Discussion Continues Over Mount Kisco-County Police Consolidation

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Members of the public spoke about the proposed police consolidation between Mount Kisco and Westchester County. Pictured are attendees.
Members of the public spoke about the proposed police consolidation between Mount Kisco and Westchester County. Pictured are attendees. Photo Credit: Tom Auchterlonie

MOUNT KISCO, N.Y. -- Opinions differed on the proposed police consolidation between Mount Kisco and Westchester County at a recent Village Board of Trustees meeting, the second with detailed public comment in less than a month.

Individuals who spoke in favor at the June 30 meeting mentioned increased manpower. For details of the proposal, click here.

John Bodie, an assistant Mount Kisco fire chief who spoke for himself, not the Fire Department, called it the “right thing,” citing manpower.

Joel Story, who is president of the Mount Kisco Volunteer Ambulance Corps and also spoke for himself, said there have been “very vocal opponents to this initiative” but added that he does not believe they represent the majority of the population of Mount Kisco. Story addressed manpower several times in his remarks and explained that the increased presence would make him feel safer. He also mentioned ambulance workers’ safety.

Speaking in an interview after the public discussion, Sgt. Joseph Spinelli, president of the local Police Benevolent Association, noted that he gave the village board copies of letters from citizens in favor, as well as petition copies signed by more than 420 people in support, which includes residents and people who work locally. Spinelli, speaking on behalf of the PBA, has endorsed the proposal.

Some speakers voiced concern or called for a referendum on the matter.

Louis Terlizzi, a lifelong Mount Kisco resident and local police lieutenant, was among those who requested a referendum. While he spoke favorably about the county, he expressed concern about the long term if the deal happens and if it does not work out.  His wife, Kim Terlizzi, spoke earlier in the meeting, also in support of a referendum.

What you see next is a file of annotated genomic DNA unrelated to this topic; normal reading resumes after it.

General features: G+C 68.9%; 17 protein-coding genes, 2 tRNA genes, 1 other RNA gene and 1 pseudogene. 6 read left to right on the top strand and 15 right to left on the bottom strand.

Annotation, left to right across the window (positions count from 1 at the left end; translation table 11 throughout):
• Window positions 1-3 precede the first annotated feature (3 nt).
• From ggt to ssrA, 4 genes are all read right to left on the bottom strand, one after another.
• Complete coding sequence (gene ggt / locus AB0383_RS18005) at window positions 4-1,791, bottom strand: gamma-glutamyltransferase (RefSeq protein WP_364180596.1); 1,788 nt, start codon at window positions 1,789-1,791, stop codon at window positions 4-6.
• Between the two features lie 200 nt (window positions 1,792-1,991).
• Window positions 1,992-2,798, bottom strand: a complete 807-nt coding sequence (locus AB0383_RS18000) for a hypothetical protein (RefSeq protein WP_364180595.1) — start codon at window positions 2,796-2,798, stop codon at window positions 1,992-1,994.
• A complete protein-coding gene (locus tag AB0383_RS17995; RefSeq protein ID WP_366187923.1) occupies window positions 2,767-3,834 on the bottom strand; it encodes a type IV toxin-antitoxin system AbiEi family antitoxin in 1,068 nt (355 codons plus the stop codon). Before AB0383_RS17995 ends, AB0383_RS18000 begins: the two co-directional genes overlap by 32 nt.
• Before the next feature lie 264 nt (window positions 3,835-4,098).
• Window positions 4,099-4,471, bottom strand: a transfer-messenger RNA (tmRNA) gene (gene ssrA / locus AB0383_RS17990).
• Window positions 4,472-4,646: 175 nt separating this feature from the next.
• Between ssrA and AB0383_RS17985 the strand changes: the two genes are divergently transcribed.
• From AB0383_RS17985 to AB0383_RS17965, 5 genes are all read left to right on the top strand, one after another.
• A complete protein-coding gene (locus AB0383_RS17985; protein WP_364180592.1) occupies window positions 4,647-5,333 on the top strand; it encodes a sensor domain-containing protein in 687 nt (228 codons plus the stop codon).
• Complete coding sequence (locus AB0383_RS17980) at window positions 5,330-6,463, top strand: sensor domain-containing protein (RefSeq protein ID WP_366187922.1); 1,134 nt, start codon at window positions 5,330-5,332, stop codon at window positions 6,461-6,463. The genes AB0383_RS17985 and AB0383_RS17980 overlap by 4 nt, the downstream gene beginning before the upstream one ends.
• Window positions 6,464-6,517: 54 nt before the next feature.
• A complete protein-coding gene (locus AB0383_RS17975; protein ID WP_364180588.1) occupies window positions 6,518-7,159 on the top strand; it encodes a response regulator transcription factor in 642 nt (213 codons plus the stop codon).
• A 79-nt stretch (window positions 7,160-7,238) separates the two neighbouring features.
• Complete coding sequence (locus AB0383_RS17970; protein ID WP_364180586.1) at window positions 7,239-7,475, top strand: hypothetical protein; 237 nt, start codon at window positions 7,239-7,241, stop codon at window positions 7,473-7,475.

Addressing the issue after Kim Terlizzi made some of her remarks, Village Attorney Whitney Singleton stated why one is not required. A referendum, according to Singleton, may only happen if provided for by law. The only way that could be done is if there is a local law authorizing abolishing the police department. He explained that the police department is not being abolished. Instead, there would be an inter-municipal agreement (IMA). 

Another skeptic, Patric Kilkenny, mentioned several items, including receipt of a draft version of the proposal, which he said he got from the county. He was critical of the draft not being available to the public and explained that it had more information than a PowerPoint presentation given at the board’s June 16 meeting. 

Later in the board meeting, trustees unanimously approved three measures connected to a deal, which has yet to be finalized. One is an authorization for Singleton to work on a draft IMA, while the second is a new agreement with the PBA, retroactive to 2009 and running through 2016. The third involves changing a mutual aid pact to let the village and county have training and operational transition. Additionally, Mayor Michael Cindrich confirmed that a county takeover of dispatch is a possibility.

The PBA deal calls for a 1.75-percent salary increase for several years, along with a 4-percent stipend in connection with a transition, Cindrich confirmed, and the agreement is contingent upon a consolidation deal.

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